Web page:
Wednesday, November 24, 2010

Tom DeLay convicted for illegally laundering corporate money to finance Texas elections

I suppose this falls into the category of Better Late Than Never. Mark Kleiman can't resist an appropriate pun, "Justice DeLayed, but not denied". According to the AP story:
Former U.S. House Majority Leader Tom DeLay — once one of the most powerful and feared Republicans in Congress — was convicted Wednesday on charges he illegally funneled corporate money to Texas candidates in 2002.

Jurors deliberated for 19 hours before returning guilty verdicts against DeLay on charges of money laundering and conspiracy to commit money laundering. He faces up to life in prison on the money laundering charge. [....]
"Life in prison" is a hypothetical possibility because the money-laundering charge carries a potential maximum sentence of 99 years, and a separate conspiracy charge carries up to 20 years. No one believes his actual sentence will come anywhere near either of these figures.
Prosecutors said DeLay, who once held the No. 2 job in the House of Representatives and whose heavy-handed style earned him the nickname "the Hammer," used his political action committee to illegally channel $190,000 in corporate donations into 2002 Texas legislative races through a money swap. [....]

Prosecutors said DeLay conspired with two associates, John Colyandro and Jim Ellis, to use his Texas-based PAC to send $190,000 in corporate money to an arm of the Washington-based Republican National Committee, or RNC. The RNC then sent the same amount to seven Texas House candidates. Under Texas law, corporate money can't go directly to political campaigns.

Prosecutors claim the money helped Republicans take control of the Texas House. That enabled the GOP majority to push through a Delay-engineered congressional redistricting plan that sent more Texas Republicans to Congress in 2004 — and strengthened DeLay's political power.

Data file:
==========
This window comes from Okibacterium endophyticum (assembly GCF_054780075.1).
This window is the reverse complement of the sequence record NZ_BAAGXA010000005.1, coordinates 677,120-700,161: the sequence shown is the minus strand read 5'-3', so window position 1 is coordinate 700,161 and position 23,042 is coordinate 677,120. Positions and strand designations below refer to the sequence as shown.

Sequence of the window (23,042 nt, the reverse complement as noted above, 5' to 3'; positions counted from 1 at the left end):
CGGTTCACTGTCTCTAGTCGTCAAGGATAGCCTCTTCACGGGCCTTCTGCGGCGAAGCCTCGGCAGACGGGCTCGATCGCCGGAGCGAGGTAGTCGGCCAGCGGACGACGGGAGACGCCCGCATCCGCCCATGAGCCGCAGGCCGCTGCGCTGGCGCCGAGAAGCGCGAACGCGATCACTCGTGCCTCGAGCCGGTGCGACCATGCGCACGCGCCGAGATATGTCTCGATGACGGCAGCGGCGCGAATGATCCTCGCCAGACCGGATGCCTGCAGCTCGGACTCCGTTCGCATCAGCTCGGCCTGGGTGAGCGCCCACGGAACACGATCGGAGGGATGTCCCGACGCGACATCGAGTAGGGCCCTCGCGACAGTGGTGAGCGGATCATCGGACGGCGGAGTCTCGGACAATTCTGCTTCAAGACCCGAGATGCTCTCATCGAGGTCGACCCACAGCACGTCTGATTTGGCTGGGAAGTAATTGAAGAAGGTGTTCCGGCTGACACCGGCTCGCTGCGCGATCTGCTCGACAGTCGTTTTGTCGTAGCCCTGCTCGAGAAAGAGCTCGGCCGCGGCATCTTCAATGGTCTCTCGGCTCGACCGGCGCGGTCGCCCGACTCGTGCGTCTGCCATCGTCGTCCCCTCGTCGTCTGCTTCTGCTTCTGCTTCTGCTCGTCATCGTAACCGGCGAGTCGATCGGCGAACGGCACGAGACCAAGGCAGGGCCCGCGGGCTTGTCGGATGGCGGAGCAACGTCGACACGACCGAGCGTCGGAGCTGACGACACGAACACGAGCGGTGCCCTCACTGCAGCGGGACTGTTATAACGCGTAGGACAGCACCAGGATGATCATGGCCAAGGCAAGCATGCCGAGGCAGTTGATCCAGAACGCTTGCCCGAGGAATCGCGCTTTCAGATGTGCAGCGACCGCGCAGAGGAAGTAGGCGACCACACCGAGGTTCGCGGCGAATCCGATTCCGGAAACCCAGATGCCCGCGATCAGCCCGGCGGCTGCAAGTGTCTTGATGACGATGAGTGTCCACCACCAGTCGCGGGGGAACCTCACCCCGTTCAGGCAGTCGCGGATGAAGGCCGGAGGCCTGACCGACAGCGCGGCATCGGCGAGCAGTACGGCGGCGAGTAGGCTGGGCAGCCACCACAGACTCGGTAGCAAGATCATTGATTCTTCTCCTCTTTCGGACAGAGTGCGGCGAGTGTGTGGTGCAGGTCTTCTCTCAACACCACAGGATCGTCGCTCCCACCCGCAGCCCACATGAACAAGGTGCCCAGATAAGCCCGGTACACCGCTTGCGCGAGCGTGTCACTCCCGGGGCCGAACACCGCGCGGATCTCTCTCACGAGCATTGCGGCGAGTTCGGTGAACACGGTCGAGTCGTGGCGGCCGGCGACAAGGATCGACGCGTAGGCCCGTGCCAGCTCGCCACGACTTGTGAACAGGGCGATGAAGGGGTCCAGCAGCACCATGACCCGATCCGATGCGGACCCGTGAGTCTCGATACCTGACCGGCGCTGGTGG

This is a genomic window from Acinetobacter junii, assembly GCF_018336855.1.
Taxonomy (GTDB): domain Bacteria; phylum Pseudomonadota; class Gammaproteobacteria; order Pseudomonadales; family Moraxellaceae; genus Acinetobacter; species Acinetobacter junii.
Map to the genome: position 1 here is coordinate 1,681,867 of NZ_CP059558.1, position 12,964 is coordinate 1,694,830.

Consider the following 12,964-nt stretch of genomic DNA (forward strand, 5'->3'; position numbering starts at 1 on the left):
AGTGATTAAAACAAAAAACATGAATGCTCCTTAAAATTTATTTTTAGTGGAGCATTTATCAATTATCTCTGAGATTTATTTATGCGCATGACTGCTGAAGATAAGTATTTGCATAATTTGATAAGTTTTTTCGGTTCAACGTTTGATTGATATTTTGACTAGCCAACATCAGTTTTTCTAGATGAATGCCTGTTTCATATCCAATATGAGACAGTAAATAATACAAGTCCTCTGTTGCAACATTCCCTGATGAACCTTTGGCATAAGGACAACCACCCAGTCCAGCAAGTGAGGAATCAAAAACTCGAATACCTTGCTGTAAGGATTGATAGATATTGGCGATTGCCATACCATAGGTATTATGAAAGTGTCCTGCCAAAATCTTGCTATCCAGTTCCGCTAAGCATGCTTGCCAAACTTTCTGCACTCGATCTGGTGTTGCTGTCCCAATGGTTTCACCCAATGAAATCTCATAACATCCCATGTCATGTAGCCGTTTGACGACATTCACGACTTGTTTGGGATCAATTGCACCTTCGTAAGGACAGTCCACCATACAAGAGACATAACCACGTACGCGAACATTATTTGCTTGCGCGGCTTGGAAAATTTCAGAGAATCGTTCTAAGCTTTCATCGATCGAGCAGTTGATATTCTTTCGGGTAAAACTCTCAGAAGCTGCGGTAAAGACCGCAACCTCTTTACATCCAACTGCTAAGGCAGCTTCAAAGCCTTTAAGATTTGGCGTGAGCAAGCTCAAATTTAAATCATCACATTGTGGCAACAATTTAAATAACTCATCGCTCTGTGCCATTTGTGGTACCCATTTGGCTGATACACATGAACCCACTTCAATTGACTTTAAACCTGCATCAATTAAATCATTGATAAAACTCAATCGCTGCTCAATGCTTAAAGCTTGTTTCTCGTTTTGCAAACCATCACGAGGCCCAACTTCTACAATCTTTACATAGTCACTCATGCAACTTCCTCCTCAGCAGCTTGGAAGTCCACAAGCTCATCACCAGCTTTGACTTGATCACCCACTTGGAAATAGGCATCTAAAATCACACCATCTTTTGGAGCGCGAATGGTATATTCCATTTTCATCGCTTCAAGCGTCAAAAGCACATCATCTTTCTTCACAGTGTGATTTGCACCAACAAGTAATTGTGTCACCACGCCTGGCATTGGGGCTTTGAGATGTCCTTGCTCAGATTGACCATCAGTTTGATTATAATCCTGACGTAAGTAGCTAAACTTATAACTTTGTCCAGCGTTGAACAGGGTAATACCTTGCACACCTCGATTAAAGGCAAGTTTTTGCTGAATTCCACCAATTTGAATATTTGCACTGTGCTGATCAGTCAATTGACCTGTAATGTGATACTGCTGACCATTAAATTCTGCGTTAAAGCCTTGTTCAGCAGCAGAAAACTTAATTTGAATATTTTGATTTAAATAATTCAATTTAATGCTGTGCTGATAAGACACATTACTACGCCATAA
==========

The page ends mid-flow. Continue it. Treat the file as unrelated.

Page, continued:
DeLay's attorneys argued the money swap resulted in the seven candidates getting donations from individuals, which they could legally use in Texas. [....]

DeLay has chosen to have Senior Judge Pat Priest sentence him. He faces five years to life in prison on the money laundering charge and two to 20 years on the conspiracy charge. He also would be eligible for probation.

The 2005 criminal charges in Texas, as well as a separate federal investigation of DeLay's ties to disgraced former lobbyist Jack Abramoff, ended his 22-year political career representing suburban Houston. The Justice Department probe into DeLay's ties to Abramoff ended without any charges filed against DeLay.
DeLay's problem was that a Texas law going back to 1903 prohibits corporations from donating money to candidates. He tried to work out a tricky way to evade this restriction, but got caught.

This case was set in motion by Ronnie Earle, then District Attorney of Travis County—which includes the state capital of Austin—who first managed to obtain a grand jury indictment of DeLay in 2005. (At the time, Earle happened to be the only Democrat in Texas with state-wide prosecutorial jurisdiction, and the same is true of his successor.) Years of legal maneuvering, delays, and postponements then followed. But eventually, as Mark Kleiman notes, Ronnie Earle has been vindicated.

DeLay and his lawyers will undoubtedly appeal. When I saw the news, I couldn't help wondering whether the Supreme Court's notorious recent decision in the Citizens United case might get him off the hook by allowing them to challenge the constitutionality of the Texas law he broke. But after a few moments' reflection, my (highly non-expert) sense is that this probably won't save him. The Supreme Court's decision held that corporations have a constitutional right to spend unlimited amounts of money to influence election campaigns—but not necessarily to contribute money to the candidates. We'll see, I guess.

--Jeff Weintraub